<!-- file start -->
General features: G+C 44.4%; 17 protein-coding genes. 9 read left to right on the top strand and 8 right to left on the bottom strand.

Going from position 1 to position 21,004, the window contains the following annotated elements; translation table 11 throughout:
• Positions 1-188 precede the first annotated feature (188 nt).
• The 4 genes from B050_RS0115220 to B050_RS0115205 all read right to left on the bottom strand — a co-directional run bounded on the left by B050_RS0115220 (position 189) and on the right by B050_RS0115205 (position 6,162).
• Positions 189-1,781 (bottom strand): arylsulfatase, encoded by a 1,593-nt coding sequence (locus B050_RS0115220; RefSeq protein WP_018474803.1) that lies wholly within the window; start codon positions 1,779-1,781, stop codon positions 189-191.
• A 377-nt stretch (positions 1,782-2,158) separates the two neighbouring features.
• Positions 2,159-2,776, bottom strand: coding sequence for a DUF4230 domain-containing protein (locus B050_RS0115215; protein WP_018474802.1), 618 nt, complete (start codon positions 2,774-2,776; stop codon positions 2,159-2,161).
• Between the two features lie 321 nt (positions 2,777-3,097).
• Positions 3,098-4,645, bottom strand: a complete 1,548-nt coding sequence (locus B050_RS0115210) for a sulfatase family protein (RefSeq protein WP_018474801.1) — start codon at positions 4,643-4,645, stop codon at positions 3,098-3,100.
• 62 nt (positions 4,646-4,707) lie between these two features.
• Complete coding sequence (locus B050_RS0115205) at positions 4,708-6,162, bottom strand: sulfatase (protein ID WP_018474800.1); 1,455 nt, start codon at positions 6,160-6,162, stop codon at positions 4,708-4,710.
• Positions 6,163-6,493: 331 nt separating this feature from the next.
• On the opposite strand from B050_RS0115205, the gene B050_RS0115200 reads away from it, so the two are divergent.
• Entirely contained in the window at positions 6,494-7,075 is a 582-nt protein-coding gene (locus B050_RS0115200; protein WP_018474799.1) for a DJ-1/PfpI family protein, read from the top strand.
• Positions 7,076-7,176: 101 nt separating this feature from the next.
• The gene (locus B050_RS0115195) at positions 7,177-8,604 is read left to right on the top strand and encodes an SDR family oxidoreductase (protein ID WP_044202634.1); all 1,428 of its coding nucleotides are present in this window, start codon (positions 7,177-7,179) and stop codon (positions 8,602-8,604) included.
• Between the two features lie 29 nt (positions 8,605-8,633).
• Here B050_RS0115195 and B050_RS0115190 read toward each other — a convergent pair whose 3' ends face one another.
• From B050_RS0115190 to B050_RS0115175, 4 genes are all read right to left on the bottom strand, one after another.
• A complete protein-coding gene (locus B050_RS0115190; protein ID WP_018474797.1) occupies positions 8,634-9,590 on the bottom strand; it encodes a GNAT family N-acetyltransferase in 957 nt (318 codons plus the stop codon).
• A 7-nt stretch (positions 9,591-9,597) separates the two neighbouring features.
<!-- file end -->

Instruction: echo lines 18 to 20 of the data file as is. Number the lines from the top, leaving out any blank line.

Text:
• Here B050_RS0115195 and B050_RS0115190 read toward each other — a convergent pair whose 3' ends face one another.
• From B050_RS0115190 to B050_RS0115175, 4 genes are all read right to left on the bottom strand, one after another.
• A complete protein-coding gene (locus B050_RS0115190; protein ID WP_018474797.1) occupies positions 8,634-9,590 on the bottom strand; it encodes a GNAT family N-acetyltransferase in 957 nt (318 codons plus the stop codon).